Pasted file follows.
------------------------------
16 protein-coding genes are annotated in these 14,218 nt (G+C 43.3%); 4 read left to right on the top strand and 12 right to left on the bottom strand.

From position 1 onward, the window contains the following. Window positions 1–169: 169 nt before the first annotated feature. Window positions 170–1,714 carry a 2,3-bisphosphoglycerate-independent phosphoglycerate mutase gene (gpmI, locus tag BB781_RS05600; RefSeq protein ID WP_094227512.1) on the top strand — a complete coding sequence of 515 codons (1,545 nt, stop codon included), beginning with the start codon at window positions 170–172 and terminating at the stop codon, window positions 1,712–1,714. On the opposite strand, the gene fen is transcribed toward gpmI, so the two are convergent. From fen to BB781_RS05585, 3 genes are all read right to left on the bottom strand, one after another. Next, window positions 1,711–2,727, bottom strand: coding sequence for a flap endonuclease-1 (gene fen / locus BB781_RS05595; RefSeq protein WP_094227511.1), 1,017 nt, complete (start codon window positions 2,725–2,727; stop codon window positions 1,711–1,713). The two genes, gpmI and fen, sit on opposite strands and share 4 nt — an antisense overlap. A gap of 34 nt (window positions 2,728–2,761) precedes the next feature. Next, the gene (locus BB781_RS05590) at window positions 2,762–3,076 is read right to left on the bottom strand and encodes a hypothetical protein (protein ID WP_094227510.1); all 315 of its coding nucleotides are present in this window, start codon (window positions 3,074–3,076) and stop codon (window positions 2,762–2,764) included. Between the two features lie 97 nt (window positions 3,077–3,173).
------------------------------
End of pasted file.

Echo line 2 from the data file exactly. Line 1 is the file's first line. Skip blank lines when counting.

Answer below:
From position 1 onward, the window contains the following. Window positions 1–169: 169 nt before the first annotated feature. Window positions 170–1,714 carry a 2,3-bisphosphoglycerate-independent phosphoglycerate mutase gene (gpmI, locus tag BB781_RS05600; RefSeq protein ID WP_094227512.1) on the top strand — a complete coding sequence of 515 codons (1,545 nt, stop codon included), beginning with the start codon at window positions 170–172 and terminating at the stop codon, window positions 1,712–1,714. On the opposite strand, the gene fen is transcribed toward gpmI, so the two are convergent. From fen to BB781_RS05585, 3 genes are all read right to left on the bottom strand, one after another. Next, window positions 1,711–2,727, bottom strand: coding sequence for a flap endonuclease-1 (gene fen / locus BB781_RS05595; RefSeq protein WP_094227511.1), 1,017 nt, complete (start codon window positions 2,725–2,727; stop codon window positions 1,711–1,713). The two genes, gpmI and fen, sit on opposite strands and share 4 nt — an antisense overlap. A gap of 34 nt (window positions 2,728–2,761) precedes the next feature. Next, the gene (locus BB781_RS05590) at window positions 2,762–3,076 is read right to left on the bottom strand and encodes a hypothetical protein (protein ID WP_094227510.1); all 315 of its coding nucleotides are present in this window, start codon (window positions 3,074–3,076) and stop codon (window positions 2,762–2,764) included. Between the two features lie 97 nt (window positions 3,077–3,173).